Tuesday, April 29, 2014
A North Carolina amateur historian has discovered what's believed to be a Civil War camp with ties to early Union victories on Hatteras Island that prompted President Abraham Lincoln to dance a jig. "Who built this?" Mel Covey asked of tall, brush-covered mounds along the waterfront. "I know it's not natural." He is convinced they're the remains of Camp Live Oak. • Article
Saturday, April 26, 2014
|Overcrowded SS Sultana the day before disaster (Library of Congress)|
The SS Sultana, packed with Union soldiers heading home after the end of the Civil War, went down in the Mississippi River north of Memphis, Tenn., after an explosion and raging fire 149 years ago, on April 27, 1865. The staggering loss of 1,800 souls got hardly any attention at the time because the nation was weary of war and mourning the loss of assassinated President Abraham Lincoln. In 2012, The Picket did extensive reporting on several angles of the disaster. Here they all are:
• Exhibit recalls largest disaster in U.S. maritime history
• Working model captures every detail of Sultana
• Disaster took lives of those who suffered so much
• Will Sultana earn more prominent place in history?
Friday, April 25, 2014
|(Washington County Historical Society)|
The journeys of a drum used during the Civil War make for a compelling story. A Georgia drummer boy set it down during fierce fighting at Cold Harbor, Va., to use a gun and lost the instrument. Fifty years later, he read a newspaper letter from a New York resident offering to sell it to the original owner. It later survived a library fire. The drum now has a new home in Sandersville, Ga. • Article and video
Monday, April 21, 2014
As it continues to raise money for the restoration of monuments to two opposing generals, the Battle of Atlanta Commemoration Organization (B*ATL) is preparing for May and July events marking the 150th anniversary of the pivotal clash in what are now largely residential neighborhoods
B*ATL is a charter member of the Atlanta Civil War Sesquicentennial Commission, which has a kickoff event scheduled to begin at 10 a.m. May 3. (Click here for details)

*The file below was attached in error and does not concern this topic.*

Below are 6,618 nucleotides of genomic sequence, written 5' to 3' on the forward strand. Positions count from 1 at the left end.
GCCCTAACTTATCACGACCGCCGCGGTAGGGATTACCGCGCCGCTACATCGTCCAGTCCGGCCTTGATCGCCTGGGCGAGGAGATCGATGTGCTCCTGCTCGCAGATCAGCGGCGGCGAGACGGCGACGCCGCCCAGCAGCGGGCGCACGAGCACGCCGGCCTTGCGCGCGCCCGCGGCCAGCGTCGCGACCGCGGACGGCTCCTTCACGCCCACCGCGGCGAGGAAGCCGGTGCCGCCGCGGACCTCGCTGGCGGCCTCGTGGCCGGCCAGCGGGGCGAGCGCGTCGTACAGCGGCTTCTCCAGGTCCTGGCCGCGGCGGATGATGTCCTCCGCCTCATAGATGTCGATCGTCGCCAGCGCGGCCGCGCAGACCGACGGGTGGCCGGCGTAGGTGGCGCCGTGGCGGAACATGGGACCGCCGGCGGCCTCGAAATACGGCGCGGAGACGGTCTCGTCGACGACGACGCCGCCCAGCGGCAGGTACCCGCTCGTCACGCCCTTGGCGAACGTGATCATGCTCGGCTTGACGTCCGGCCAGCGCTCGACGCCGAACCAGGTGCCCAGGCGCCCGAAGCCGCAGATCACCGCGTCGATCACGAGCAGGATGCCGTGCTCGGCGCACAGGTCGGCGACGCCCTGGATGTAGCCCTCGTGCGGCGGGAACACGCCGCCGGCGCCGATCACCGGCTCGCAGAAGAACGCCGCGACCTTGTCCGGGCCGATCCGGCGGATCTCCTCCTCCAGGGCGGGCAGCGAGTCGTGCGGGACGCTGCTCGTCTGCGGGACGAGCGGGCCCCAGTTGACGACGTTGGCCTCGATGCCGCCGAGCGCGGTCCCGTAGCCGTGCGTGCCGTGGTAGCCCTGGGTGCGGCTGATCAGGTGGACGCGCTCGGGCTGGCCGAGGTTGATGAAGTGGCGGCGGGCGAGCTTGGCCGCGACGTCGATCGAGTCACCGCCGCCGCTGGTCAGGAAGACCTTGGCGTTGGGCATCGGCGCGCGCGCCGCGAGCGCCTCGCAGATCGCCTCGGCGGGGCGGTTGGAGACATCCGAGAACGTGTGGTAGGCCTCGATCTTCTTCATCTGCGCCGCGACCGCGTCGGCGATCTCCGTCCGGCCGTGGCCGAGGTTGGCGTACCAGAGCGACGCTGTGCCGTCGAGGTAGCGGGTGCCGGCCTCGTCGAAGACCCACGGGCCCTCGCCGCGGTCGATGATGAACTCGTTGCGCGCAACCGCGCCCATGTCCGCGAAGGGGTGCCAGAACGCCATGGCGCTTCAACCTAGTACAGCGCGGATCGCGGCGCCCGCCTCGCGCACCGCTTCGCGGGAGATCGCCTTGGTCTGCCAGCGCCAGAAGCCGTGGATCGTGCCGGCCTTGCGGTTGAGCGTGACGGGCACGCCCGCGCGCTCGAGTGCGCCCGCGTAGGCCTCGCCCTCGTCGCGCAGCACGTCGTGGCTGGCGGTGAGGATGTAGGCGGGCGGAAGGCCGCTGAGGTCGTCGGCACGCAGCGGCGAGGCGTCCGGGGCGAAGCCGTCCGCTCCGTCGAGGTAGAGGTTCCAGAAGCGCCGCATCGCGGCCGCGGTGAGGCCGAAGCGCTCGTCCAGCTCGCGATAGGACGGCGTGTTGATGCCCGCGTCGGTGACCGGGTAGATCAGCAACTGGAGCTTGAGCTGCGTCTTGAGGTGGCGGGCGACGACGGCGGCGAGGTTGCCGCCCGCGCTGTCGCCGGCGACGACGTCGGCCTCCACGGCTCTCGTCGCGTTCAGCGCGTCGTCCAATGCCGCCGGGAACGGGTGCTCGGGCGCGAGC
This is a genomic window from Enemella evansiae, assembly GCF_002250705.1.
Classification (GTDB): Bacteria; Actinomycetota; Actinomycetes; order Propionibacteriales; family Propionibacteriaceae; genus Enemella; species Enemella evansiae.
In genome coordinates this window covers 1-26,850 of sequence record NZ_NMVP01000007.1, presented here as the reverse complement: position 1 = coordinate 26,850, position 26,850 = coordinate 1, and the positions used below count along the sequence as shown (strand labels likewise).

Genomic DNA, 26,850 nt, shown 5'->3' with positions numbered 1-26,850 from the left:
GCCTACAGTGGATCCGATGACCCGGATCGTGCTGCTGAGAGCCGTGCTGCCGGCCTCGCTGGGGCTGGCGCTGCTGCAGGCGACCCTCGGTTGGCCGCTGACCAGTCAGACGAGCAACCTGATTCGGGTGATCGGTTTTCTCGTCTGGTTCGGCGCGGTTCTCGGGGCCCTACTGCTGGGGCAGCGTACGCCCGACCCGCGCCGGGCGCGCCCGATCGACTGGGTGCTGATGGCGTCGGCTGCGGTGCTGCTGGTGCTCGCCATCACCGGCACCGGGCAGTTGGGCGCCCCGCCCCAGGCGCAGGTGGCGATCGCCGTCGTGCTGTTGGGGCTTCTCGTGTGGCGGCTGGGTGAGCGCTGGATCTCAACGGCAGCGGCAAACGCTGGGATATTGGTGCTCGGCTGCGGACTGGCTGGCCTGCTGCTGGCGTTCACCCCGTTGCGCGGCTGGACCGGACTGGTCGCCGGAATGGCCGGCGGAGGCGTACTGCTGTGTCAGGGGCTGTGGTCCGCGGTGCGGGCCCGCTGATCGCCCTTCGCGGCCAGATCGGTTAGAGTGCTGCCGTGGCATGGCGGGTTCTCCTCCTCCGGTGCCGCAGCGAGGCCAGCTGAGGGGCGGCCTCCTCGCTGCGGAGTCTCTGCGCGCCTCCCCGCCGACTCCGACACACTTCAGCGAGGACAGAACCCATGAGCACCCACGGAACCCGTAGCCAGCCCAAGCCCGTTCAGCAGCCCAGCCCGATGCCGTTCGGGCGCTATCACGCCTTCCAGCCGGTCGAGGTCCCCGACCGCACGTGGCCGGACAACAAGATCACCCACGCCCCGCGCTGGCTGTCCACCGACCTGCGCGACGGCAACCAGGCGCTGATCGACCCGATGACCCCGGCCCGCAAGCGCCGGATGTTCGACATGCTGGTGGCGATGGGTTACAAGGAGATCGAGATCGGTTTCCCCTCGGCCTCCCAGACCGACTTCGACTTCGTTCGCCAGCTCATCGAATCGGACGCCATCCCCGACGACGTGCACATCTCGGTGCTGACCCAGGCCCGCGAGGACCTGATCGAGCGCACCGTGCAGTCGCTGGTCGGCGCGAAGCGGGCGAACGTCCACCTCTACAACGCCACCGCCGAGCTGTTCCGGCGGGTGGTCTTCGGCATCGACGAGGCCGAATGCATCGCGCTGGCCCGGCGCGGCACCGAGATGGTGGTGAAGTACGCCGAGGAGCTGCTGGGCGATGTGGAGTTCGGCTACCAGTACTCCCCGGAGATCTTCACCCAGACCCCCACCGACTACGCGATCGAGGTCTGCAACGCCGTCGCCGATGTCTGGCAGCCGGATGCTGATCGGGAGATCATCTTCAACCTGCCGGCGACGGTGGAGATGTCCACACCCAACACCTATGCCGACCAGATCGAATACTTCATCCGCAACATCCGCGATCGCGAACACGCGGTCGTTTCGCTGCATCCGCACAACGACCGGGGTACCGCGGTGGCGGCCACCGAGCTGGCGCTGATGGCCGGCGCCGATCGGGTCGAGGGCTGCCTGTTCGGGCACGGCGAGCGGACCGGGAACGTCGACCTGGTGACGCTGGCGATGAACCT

W. Todd Groce, president and CEO of the Georgia Historical Society, will lay out the day’s programming, entitled “Civil War to Civil Rights: Our 150-Year Journey,” at the Jimmy Carter Presidential Library, 441 Freedom Parkway, Atlanta. The topic of his talk: "Civil War Atlanta: Why it Still Matters."
Venues for the day will include the Atlanta Preservation Center and the Atlanta Cyclorama & Civil War Museum. Tours include Sweet Auburn, Fort Walker at Grant Park and Oakland Cemetery.
B*ATL is based in East Atlanta, where there will be an afternoon tour of key battle sites and a “Salute to Fallen Heroes” at the statue memorializing Maj. Gen. James B. McPherson, a favorite of Union Gen. William T. Sherman.
McPherson was killed when he rode into Confederate lines during the July 22, 1864, Battle of Atlanta. Less than a mile away, Confederate Maj. Gen. William H.T. Walker was knocked out of his saddle by a sniper.
Henry Bryant, chairman of B*ATL, had hoped the restoration work on the Walker and McPherson monuments would have been completed in time for the sesquicentennial events. But it needs about $191,000 and has a good distance to go.
“We have made progress with the fundraising, but it has been slow going,” said Bryant. “We are now about halfway there and have prospects for a large chunk of the remainder.”
“Monument restoration is looking less likely this year, although it could still happen if our big chunk comes in.”
Bryant said the group might do a groundbreaking sometime this year if it nears the goal. B*ATL continues to solicit donations (see end of article).
The monuments, each featuring a centerpiece cannon, went up years after the Civil War.
Time and, in one case, traffic have taken a toll on the memorials. They sit on dislodged or structurally weak foundations. The cannons have some water damage and are rusting in places.
B*ATL each summer puts on events marking the battle and its impact on what are now-thriving communities east of downtown Atlanta.
This year’s sesquicentennial edition, set for July 12-20, includes a July 12 gala at East Lake Golf Club, walking, van and cemetery tours on Saturday, July 19, the DoubleQuick 5K race and the 8th Regiment Band on July 19, a soldiers’ encampment, storytelling, two plays and appearances by authors during the week.
The organization will update its main website soon and is posting updates at its Facebook page. This year’s logo features the McPherson and Walker monuments.
For details on donating for the monument restoration, see the B*ATL website or contact firstname.lastname@example.org. Donations are tax-deductible and there are gifts for various levels of support. B*ATL is working with Kroger grocery stores’ community rewards program. Register your Kroger card at www.krogercommunityrewards.com by clicking sign in/create your account, follow the prompts to update your information, select the NPO for BATL - 58394. This will not affect fuel points accumulation, said Bryant.
Thursday, April 17, 2014
Monday, April 14, 2014
The USS Narcissus, which saw service during the Civil War before going down in a storm in 1866 off Tampa, Fla., has been nominated to become Florida's 12th "shipwreck park," according to a proposal from the state archaeological research bureau. The designation is mean to draw scuba divers and build tourism. During the war, the U.S. Navy screw steamer hit a torpedo and sank during the Battle of Mobile Bay. • Article